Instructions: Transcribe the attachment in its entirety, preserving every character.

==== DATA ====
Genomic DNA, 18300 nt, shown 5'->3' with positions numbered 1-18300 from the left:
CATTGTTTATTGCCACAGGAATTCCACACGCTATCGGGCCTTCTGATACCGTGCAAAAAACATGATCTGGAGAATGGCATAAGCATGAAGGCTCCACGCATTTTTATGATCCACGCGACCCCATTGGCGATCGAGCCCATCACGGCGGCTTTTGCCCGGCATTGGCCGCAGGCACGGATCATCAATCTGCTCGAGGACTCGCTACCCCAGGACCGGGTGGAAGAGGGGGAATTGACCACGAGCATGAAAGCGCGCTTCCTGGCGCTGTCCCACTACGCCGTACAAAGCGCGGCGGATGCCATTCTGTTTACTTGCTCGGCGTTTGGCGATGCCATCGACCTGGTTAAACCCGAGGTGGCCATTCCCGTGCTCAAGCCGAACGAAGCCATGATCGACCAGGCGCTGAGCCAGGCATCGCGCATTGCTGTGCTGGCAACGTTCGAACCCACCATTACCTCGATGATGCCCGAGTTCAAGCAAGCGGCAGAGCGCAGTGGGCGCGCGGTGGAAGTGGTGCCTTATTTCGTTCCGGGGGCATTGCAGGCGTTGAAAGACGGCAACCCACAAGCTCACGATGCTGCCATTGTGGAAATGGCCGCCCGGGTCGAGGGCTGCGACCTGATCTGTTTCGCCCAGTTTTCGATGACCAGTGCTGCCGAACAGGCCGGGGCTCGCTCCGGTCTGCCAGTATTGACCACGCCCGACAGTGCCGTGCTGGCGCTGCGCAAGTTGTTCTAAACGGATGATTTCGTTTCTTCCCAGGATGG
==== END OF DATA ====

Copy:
Genomic DNA, 18300 nt, shown 5'->3' with positions numbered 1-18300 from the left:
CATTGTTTATTGCCACAGGAATTCCACACGCTATCGGGCCTTCTGATACCGTGCAAAAAACATGATCTGGAGAATGGCATAAGCATGAAGGCTCCACGCATTTTTATGATCCACGCGACCCCATTGGCGATCGAGCCCATCACGGCGGCTTTTGCCCGGCATTGGCCGCAGGCACGGATCATCAATCTGCTCGAGGACTCGCTACCCCAGGACCGGGTGGAAGAGGGGGAATTGACCACGAGCATGAAAGCGCGCTTCCTGGCGCTGTCCCACTACGCCGTACAAAGCGCGGCGGATGCCATTCTGTTTACTTGCTCGGCGTTTGGCGATGCCATCGACCTGGTTAAACCCGAGGTGGCCATTCCCGTGCTCAAGCCGAACGAAGCCATGATCGACCAGGCGCTGAGCCAGGCATCGCGCATTGCTGTGCTGGCAACGTTCGAACCCACCATTACCTCGATGATGCCCGAGTTCAAGCAAGCGGCAGAGCGCAGTGGGCGCGCGGTGGAAGTGGTGCCTTATTTCGTTCCGGGGGCATTGCAGGCGTTGAAAGACGGCAACCCACAAGCTCACGATGCTGCCATTGTGGAAATGGCCGCCCGGGTCGAGGGCTGCGACCTGATCTGTTTCGCCCAGTTTTCGATGACCAGTGCTGCCGAACAGGCCGGGGCTCGCTCCGGTCTGCCAGTATTGACCACGCCCGACAGTGCCGTGCTGGCGCTGCGCAAGTTGTTCTAAACGGATGATTTCGTTTCTTCCCAGGATGG